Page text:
Little Fox has been doing well with the transition to being not-the-only-one. She loves her little sister, and walks around talking to us about the baby and things that are for the baby. We’ve taught her that she can kiss the top of the baby’s head. And Little Fox does that often.
The only trouble Little Fox is having is that we can’t come and do all the things she wants exactly when she wants them. And 21 month olds aren’t known for their patience.
Before Little Badger was born I put together a kit full of “busy bag” activities for Little Fox. These have been great for handing Little Fox when I’m about to start nursing. She loves exploring the new “toys.” I wrote an article about the kind of things I made for her, and you can read it here.
Four: Frozen Meals/Easy Healthy Snacks
Getting through the first few days at home is a lot easier when you don’t have to worry about cooking. A lot of people talk about having frozen meals ready. And that is a key to early new baby success. However, there is a second part to this too: having healthy snacks available.
When you have to wake up in the middle of the night to feed your baby, you’re going to get hungry. With Little Fox I devoured boxes of granola bars. This time I also have a snack eating toddler so I knew I wanted more healthy snack options around. Plus I knew it would be nice to have a little more variety.
Some of the best fast and easy snacks I’ve found are cheese sticks (cheese strings made of real cheese instead of processed), fruit bars, and hard boiled eggs.
Five: Build Your Parenting Confidence
Especially with your first baby, it’s easy to feel stuck at home. I happen to like being at home all the time, but I know lots of people who like to get out of the house. My firstborn, for example.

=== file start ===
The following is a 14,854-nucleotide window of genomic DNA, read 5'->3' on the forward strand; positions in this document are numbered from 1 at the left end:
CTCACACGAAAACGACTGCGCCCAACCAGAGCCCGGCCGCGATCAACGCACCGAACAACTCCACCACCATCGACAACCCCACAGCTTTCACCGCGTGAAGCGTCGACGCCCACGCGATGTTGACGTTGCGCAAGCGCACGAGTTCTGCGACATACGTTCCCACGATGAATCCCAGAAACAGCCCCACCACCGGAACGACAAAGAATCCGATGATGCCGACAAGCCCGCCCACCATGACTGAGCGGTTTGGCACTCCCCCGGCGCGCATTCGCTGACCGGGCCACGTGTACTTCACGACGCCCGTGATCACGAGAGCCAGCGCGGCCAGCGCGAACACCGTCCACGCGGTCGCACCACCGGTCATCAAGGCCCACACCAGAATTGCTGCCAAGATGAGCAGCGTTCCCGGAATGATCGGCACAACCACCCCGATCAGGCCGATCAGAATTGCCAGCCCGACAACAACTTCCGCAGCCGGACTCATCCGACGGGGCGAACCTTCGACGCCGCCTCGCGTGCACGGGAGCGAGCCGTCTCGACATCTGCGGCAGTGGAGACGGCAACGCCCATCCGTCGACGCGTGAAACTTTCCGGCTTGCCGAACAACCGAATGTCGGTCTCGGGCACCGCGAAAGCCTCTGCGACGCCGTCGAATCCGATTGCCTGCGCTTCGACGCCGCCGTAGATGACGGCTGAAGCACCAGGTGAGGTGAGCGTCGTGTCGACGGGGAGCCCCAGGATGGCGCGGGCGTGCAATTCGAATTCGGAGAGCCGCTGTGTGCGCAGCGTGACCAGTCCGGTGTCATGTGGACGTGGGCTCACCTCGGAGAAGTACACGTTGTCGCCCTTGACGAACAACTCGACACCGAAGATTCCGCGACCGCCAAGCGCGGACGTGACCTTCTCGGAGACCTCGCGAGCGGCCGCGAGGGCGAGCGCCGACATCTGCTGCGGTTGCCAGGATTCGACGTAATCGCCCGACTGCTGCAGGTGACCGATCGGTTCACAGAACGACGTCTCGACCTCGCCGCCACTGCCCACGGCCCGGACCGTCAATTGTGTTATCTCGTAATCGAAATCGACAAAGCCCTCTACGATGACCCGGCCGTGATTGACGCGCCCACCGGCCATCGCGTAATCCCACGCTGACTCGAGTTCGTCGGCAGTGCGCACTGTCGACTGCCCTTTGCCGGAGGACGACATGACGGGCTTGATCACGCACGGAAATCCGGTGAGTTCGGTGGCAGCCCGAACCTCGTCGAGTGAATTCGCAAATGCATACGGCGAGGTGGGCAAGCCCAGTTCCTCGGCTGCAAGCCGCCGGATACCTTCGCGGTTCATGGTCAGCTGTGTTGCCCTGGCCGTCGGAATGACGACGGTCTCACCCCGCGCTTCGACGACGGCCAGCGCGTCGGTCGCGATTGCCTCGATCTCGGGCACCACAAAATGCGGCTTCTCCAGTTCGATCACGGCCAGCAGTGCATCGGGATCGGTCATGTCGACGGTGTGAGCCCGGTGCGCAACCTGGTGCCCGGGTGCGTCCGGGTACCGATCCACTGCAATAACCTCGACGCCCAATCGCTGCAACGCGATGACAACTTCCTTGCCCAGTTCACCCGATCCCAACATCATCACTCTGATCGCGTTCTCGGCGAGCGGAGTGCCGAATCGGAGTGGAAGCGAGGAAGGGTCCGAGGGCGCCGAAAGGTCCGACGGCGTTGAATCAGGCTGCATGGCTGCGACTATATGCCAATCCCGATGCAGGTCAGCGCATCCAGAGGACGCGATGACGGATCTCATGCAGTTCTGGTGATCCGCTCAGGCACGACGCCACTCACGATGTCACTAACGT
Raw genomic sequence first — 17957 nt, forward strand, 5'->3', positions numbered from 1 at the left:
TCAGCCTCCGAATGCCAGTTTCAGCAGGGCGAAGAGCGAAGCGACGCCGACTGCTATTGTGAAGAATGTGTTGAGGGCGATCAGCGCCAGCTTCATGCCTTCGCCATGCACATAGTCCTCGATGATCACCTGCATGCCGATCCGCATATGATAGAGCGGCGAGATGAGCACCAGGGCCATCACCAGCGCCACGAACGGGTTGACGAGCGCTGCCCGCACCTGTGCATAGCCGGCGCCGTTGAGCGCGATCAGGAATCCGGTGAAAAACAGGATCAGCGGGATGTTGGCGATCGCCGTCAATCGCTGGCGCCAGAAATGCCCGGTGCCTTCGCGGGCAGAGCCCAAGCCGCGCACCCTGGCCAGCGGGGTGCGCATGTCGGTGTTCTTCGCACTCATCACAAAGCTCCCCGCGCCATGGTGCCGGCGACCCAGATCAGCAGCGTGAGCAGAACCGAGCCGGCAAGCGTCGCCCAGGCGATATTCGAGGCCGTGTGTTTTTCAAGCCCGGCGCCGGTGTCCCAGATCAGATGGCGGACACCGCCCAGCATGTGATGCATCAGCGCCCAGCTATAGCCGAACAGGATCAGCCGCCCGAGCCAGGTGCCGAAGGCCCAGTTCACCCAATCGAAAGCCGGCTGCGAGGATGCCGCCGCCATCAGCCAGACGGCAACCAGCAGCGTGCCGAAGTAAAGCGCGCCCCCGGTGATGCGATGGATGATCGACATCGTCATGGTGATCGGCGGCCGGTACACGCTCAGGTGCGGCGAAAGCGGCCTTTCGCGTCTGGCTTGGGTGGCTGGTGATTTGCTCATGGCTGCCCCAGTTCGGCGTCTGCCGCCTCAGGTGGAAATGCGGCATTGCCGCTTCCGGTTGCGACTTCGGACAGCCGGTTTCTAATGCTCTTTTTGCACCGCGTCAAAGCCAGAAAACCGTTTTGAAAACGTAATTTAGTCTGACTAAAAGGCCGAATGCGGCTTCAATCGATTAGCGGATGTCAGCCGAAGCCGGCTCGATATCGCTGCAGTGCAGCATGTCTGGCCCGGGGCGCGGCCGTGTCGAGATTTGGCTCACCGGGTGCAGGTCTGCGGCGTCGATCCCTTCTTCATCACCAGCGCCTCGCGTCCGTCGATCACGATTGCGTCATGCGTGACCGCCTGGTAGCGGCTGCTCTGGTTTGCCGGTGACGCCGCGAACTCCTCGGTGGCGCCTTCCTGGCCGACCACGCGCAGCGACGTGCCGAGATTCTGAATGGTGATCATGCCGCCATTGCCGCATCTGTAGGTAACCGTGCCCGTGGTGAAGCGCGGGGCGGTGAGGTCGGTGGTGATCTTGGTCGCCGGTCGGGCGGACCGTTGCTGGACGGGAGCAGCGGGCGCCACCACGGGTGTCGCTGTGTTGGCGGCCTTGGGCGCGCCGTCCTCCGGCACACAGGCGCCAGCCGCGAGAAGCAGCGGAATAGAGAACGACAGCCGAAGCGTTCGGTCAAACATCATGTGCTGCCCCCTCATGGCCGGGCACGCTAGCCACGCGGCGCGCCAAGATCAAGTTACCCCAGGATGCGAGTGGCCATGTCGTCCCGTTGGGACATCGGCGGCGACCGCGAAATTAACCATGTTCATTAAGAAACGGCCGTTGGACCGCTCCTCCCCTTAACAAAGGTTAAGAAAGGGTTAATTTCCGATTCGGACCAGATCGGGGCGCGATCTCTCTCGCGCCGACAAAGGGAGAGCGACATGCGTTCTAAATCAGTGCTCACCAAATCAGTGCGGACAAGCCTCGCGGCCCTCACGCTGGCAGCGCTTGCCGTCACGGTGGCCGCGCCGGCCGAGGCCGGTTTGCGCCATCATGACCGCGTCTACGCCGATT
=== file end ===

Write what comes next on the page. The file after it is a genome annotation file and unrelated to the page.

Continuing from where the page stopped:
I didn’t have a lot of confidence in my ability to go out by myself with a one month old. Little Fox was born in the summer, but I waited until the following spring to take her out in the stroller. That’s one of my regrets about how I did things the first time. The fresh air and exercise would have been great for me.
This time I went for a walk (with my husband present) on Little Badger’s first day home from the hospital. I’m starting early this time to build my confidence up. While I was still pregnant, when people saw me with a Little Fox and a big belly, they told me I was very brave. But lots of people have had several children under five at a time. In fact, some mothers survive through having twins or triplets! It takes some effort, but I don’t let the idea that having two little children is too hard get to me. Instead I remember my grandma, who had 11 children, some of whom were only a year apart. If she (and so many others) can do it, so can I.
Keeping up the positive thinking can be difficult through the baby blues. But not doing the things you love won’t help you feel better. Getting out, and proving to yourself you can parent and do the things you love, can. So go out for walks. Plan visits with friends. Find a mom’s group in your area.
The Byzantine Life
Don’t forget to follow us on social media. On our Pinterest we have boards full of baby and toddler activities! New posts are always shared to Facebook, and my husband runs our Twitter (@LifeByzantine) and Instagram accounts (username: thebyzantinelife)! And if you want to support our work at TheByzantineLife.com, consider joining us on Patreon. For as little as $5 a month you can get exclusive access to special posts, photos, and updates from our family! https://www.patreon.com/thebyzantinelife